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​Research News | 3 books on Irish Literature published by SoH Faculty in 2018

Published on: 04-Dec-2018

Three major books on Irish writers were published during the last year by 3 English faculty members. These books focus on the work of James Joyce (Richard Barlow), Samuel Beckett (Michelle Chiang), and John Banville (Neil Murphy), respectively, and represent diverse approaches to these three major writers.  More details below.

Beckett's Intuitive Spectator: Me to Play

By Michelle Chiang

Beckett’s Intuitive Spectator: Me to Play investigates how audience discomfort, instead of a side effect of a Beckett pedagogy, is a key spectatorial experience which arises from an everyman intuition of loss. With reference to selected works by Henri Bergson, Immanuel Kant and Gilles Deleuze, this book charts the processes of how an audience member’s habitual way of understanding could be frustrated by Beckett’s film, radio, stage and television plays. Michelle Chiang explores the ways in which Beckett exploited these mediums to reconstitute an audience response derived from intuition.

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The Celtic Unconscious: Joyce and Scottish Culture

by Richard Barlow

The Celtic Unconscious offers a vital new interpretation of modernist literature through an examination of James Joyce’s employment of Scottish literature and philosophy, as well as a commentary on his portrayal of shared Irish and Scottish histories and cultures. Barlow also offers an innovative look at the strong influences that Joyce’s predecessors had on his work, including James Macpherson, James Hogg, David Hume, Robert Burns, and Robert Louis Stevenson. The book draws upon all of Joyce’s major texts but focuses mainly on Finnegans Wake in making three main, interrelated arguments: that Joyce applies what he sees as a specifically “Celtic” viewpoint to create the atmosphere of instability and skepticism of Finnegans Wake; that this reasoning is divided into contrasting elements, which reflect the deep religious and national divide of post-1922 Ireland, but which have their basis in Scottish literature; and finally, that despite the illustration of the contrasts and divisions of Scottish and Irish history, Scottish literature and philosophy are commissioned by Joyce as part of a program of artistic “decolonization” which is enacted in Finnegans Wake. The Celtic Unconscious is the first book-length study of the role of Scottish literature in Joyce’s work and is a vital contribution to the fields of Irish and Scottish studies. This book will appeal to scholars and students of Joyce, and to students interested in Irish studies, Scottish studies, and English literature.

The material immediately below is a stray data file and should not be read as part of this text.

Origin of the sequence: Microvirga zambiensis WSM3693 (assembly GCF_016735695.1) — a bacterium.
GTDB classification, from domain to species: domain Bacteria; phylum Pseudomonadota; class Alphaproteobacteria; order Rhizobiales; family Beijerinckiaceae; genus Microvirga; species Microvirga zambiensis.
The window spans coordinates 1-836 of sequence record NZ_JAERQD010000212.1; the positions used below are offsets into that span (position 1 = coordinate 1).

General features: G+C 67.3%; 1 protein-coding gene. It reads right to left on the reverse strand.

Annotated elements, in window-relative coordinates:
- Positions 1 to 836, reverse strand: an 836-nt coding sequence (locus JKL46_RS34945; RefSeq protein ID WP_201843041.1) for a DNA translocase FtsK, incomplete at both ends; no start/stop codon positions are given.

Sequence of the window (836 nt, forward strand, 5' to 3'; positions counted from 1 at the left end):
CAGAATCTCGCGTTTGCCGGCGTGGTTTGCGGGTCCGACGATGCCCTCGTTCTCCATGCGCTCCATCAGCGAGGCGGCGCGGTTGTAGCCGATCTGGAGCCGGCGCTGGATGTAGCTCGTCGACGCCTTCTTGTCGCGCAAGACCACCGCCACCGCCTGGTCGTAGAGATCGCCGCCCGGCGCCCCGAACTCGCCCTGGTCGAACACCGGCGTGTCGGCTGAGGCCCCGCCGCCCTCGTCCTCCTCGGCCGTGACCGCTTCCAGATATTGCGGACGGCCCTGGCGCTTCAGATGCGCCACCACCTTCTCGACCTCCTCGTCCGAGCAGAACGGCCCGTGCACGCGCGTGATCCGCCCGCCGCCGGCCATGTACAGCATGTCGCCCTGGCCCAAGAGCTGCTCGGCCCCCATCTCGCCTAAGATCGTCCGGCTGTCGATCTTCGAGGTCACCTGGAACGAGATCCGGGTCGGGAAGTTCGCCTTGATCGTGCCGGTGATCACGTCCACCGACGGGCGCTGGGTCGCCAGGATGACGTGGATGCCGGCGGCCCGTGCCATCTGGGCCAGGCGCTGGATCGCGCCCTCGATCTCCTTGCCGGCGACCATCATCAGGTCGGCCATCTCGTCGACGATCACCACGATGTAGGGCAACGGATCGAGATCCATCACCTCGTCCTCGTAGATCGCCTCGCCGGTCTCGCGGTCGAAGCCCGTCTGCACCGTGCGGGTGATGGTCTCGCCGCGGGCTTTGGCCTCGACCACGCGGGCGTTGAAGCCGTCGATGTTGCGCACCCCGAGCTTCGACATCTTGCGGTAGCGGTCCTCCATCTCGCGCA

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John Banville (Contemporary Irish Writers Series)

By Neil Murphy

John Banville offers a close analysis of most of Banville’s major novels, as well as the ‘Quirke’ crime novels he has written under the pseudonym, Benjamin Black and his dramatic adaptations of Heinrich von Kleist’s plays. From the beginning, Banville’s work has been marked both by the presence of a complex, embedded discourse about the significance of art and by a concurrent self-conscious obsession with its own status as art. His novels perpetually reveal an overt fascination with the visual arts, in particular, and with the aesthetic principle of literature as art. This study argues that, as a whole, Banville’s work presents an elaborate and richly-textured coded account of his relationship with art and with the self-referential fictional world that his novels have conjured. It is from this critical context that John Banville’s central argument is derived.

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